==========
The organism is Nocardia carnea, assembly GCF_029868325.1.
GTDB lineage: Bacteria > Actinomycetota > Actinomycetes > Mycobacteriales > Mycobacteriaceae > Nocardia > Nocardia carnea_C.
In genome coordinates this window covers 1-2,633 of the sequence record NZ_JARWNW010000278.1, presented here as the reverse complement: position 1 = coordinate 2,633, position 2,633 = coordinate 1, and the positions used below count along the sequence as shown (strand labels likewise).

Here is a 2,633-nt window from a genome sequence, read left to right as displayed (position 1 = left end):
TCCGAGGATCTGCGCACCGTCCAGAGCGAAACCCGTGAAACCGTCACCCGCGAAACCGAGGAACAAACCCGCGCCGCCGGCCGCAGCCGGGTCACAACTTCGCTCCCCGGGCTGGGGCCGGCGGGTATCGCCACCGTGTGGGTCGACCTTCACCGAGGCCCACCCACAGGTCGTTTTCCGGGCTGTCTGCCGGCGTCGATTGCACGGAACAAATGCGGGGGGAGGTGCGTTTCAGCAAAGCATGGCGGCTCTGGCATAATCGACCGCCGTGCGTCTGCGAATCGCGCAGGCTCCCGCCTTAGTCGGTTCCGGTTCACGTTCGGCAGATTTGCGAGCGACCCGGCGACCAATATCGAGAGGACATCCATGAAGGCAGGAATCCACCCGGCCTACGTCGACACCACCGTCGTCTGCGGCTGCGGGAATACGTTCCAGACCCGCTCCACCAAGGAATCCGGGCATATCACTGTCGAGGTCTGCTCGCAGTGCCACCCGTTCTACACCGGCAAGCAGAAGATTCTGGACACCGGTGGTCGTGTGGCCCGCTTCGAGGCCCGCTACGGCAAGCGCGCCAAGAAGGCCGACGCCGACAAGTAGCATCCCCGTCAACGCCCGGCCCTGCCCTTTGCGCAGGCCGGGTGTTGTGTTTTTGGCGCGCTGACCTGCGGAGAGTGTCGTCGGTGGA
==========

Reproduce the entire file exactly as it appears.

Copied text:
The organism is Nocardia carnea, assembly GCF_029868325.1.
GTDB lineage: Bacteria > Actinomycetota > Actinomycetes > Mycobacteriales > Mycobacteriaceae > Nocardia > Nocardia carnea_C.
In genome coordinates this window covers 1-2,633 of the sequence record NZ_JARWNW010000278.1, presented here as the reverse complement: position 1 = coordinate 2,633, position 2,633 = coordinate 1, and the positions used below count along the sequence as shown (strand labels likewise).

Here is a 2,633-nt window from a genome sequence, read left to right as displayed (position 1 = left end):
TCCGAGGATCTGCGCACCGTCCAGAGCGAAACCCGTGAAACCGTCACCCGCGAAACCGAGGAACAAACCCGCGCCGCCGGCCGCAGCCGGGTCACAACTTCGCTCCCCGGGCTGGGGCCGGCGGGTATCGCCACCGTGTGGGTCGACCTTCACCGAGGCCCACCCACAGGTCGTTTTCCGGGCTGTCTGCCGGCGTCGATTGCACGGAACAAATGCGGGGGGAGGTGCGTTTCAGCAAAGCATGGCGGCTCTGGCATAATCGACCGCCGTGCGTCTGCGAATCGCGCAGGCTCCCGCCTTAGTCGGTTCCGGTTCACGTTCGGCAGATTTGCGAGCGACCCGGCGACCAATATCGAGAGGACATCCATGAAGGCAGGAATCCACCCGGCCTACGTCGACACCACCGTCGTCTGCGGCTGCGGGAATACGTTCCAGACCCGCTCCACCAAGGAATCCGGGCATATCACTGTCGAGGTCTGCTCGCAGTGCCACCCGTTCTACACCGGCAAGCAGAAGATTCTGGACACCGGTGGTCGTGTGGCCCGCTTCGAGGCCCGCTACGGCAAGCGCGCCAAGAAGGCCGACGCCGACAAGTAGCATCCCCGTCAACGCCCGGCCCTGCCCTTTGCGCAGGCCGGGTGTTGTGTTTTTGGCGCGCTGACCTGCGGAGAGTGTCGTCGGTGGA